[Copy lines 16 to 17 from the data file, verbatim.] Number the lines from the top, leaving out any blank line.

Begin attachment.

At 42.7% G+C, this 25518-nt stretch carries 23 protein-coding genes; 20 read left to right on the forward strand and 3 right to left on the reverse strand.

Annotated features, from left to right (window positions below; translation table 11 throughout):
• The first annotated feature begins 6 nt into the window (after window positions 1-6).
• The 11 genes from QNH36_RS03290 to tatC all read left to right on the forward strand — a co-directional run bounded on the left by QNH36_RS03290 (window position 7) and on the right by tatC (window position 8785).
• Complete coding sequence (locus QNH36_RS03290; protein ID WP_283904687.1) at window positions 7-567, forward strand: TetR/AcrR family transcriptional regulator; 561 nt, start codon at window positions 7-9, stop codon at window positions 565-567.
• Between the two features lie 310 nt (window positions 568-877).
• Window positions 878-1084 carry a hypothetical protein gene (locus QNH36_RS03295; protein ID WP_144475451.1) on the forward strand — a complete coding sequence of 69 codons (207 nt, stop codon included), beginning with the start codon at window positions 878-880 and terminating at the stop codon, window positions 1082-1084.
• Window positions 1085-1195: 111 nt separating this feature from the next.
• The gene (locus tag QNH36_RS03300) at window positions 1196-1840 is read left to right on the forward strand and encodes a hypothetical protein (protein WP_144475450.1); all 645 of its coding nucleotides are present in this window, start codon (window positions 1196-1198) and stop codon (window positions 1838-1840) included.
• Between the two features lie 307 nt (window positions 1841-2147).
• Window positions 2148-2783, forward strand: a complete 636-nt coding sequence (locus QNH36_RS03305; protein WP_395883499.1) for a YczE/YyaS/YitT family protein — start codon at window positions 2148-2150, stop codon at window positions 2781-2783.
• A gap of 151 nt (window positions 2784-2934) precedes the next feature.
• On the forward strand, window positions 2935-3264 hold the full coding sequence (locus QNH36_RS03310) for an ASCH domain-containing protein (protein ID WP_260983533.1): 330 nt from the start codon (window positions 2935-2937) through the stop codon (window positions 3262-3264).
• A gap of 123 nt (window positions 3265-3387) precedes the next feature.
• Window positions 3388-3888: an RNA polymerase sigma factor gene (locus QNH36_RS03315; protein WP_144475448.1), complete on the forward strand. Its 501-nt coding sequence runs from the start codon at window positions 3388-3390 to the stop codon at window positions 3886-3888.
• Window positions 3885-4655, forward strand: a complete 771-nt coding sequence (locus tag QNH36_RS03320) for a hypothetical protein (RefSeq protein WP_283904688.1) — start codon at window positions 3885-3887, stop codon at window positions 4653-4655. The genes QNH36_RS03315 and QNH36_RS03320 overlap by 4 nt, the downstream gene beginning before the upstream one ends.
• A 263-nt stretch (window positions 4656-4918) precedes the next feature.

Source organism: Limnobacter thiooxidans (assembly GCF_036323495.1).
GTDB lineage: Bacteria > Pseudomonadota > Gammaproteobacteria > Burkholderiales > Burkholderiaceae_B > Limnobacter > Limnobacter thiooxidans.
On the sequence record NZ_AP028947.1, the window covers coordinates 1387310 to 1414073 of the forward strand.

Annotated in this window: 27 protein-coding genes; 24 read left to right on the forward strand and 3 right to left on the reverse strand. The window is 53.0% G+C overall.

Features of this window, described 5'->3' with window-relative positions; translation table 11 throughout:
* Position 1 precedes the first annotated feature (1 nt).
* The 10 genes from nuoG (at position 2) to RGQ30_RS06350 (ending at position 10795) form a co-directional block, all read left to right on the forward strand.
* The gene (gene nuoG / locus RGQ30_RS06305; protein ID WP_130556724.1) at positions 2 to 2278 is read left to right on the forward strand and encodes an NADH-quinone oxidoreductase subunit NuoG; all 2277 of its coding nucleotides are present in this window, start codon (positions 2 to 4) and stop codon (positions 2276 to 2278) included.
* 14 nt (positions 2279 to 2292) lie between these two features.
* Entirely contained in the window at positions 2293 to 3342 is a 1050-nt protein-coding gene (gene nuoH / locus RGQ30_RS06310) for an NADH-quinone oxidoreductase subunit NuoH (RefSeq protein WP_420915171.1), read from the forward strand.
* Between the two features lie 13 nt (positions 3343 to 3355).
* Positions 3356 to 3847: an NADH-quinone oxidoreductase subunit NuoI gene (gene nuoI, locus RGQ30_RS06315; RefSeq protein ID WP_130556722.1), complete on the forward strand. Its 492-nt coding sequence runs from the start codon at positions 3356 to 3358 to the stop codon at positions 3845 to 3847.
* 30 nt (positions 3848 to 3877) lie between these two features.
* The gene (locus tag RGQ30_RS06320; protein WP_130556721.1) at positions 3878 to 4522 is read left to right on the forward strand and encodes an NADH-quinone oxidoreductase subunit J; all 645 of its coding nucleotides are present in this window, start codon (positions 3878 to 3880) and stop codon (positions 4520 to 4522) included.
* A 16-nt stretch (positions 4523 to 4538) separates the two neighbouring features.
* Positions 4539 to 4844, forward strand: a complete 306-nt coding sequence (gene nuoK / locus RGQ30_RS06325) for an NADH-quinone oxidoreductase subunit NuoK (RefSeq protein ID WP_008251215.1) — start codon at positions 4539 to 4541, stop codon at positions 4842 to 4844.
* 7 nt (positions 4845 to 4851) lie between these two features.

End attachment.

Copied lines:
• Window positions 3885-4655, forward strand: a complete 771-nt coding sequence (locus tag QNH36_RS03320) for a hypothetical protein (RefSeq protein WP_283904688.1) — start codon at window positions 3885-3887, stop codon at window positions 4653-4655. The genes QNH36_RS03315 and QNH36_RS03320 overlap by 4 nt, the downstream gene beginning before the upstream one ends.
• A 263-nt stretch (window positions 4656-4918) precedes the next feature.